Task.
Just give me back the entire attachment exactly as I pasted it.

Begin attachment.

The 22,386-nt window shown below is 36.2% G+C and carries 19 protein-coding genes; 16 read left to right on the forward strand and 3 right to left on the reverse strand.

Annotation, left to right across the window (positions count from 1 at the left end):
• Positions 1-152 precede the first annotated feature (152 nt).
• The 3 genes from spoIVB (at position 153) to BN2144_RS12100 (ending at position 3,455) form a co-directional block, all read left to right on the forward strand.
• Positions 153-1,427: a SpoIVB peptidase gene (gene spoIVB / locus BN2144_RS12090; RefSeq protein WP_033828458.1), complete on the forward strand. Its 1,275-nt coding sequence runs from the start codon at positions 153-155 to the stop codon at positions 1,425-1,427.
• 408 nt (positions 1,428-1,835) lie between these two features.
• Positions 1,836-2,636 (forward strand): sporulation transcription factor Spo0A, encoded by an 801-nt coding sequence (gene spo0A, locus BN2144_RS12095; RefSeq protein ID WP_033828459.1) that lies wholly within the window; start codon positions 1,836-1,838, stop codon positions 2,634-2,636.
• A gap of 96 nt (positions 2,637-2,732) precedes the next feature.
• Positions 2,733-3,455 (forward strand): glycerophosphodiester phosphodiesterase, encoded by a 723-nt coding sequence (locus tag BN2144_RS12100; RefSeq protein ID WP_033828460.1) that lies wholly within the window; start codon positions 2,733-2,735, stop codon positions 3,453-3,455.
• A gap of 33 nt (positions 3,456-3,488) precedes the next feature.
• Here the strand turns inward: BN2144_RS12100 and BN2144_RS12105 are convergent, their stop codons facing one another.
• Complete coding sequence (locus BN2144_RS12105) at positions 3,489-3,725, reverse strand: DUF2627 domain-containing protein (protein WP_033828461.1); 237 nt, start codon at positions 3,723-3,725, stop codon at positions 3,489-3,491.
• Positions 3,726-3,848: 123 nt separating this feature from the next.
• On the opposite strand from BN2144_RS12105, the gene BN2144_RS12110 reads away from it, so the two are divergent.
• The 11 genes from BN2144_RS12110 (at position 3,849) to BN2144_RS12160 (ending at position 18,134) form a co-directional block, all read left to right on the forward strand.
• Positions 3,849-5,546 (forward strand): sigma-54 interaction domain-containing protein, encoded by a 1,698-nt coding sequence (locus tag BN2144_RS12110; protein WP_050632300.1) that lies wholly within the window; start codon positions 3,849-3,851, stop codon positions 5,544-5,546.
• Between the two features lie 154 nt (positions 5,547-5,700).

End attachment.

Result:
The 22,386-nt window shown below is 36.2% G+C and carries 19 protein-coding genes; 16 read left to right on the forward strand and 3 right to left on the reverse strand.

Annotation, left to right across the window (positions count from 1 at the left end):
• Positions 1-152 precede the first annotated feature (152 nt).
• The 3 genes from spoIVB (at position 153) to BN2144_RS12100 (ending at position 3,455) form a co-directional block, all read left to right on the forward strand.
• Positions 153-1,427: a SpoIVB peptidase gene (gene spoIVB / locus BN2144_RS12090; RefSeq protein WP_033828458.1), complete on the forward strand. Its 1,275-nt coding sequence runs from the start codon at positions 153-155 to the stop codon at positions 1,425-1,427.
• 408 nt (positions 1,428-1,835) lie between these two features.
• Positions 1,836-2,636 (forward strand): sporulation transcription factor Spo0A, encoded by an 801-nt coding sequence (gene spo0A, locus BN2144_RS12095; RefSeq protein ID WP_033828459.1) that lies wholly within the window; start codon positions 1,836-1,838, stop codon positions 2,634-2,636.
• A gap of 96 nt (positions 2,637-2,732) precedes the next feature.
• Positions 2,733-3,455 (forward strand): glycerophosphodiester phosphodiesterase, encoded by a 723-nt coding sequence (locus tag BN2144_RS12100; RefSeq protein ID WP_033828460.1) that lies wholly within the window; start codon positions 2,733-2,735, stop codon positions 3,453-3,455.
• A gap of 33 nt (positions 3,456-3,488) precedes the next feature.
• Here the strand turns inward: BN2144_RS12100 and BN2144_RS12105 are convergent, their stop codons facing one another.
• Complete coding sequence (locus BN2144_RS12105) at positions 3,489-3,725, reverse strand: DUF2627 domain-containing protein (protein WP_033828461.1); 237 nt, start codon at positions 3,723-3,725, stop codon at positions 3,489-3,491.
• Positions 3,726-3,848: 123 nt separating this feature from the next.
• On the opposite strand from BN2144_RS12105, the gene BN2144_RS12110 reads away from it, so the two are divergent.
• The 11 genes from BN2144_RS12110 (at position 3,849) to BN2144_RS12160 (ending at position 18,134) form a co-directional block, all read left to right on the forward strand.
• Positions 3,849-5,546 (forward strand): sigma-54 interaction domain-containing protein, encoded by a 1,698-nt coding sequence (locus tag BN2144_RS12110; protein WP_050632300.1) that lies wholly within the window; start codon positions 3,849-3,851, stop codon positions 5,544-5,546.
• Between the two features lie 154 nt (positions 5,547-5,700).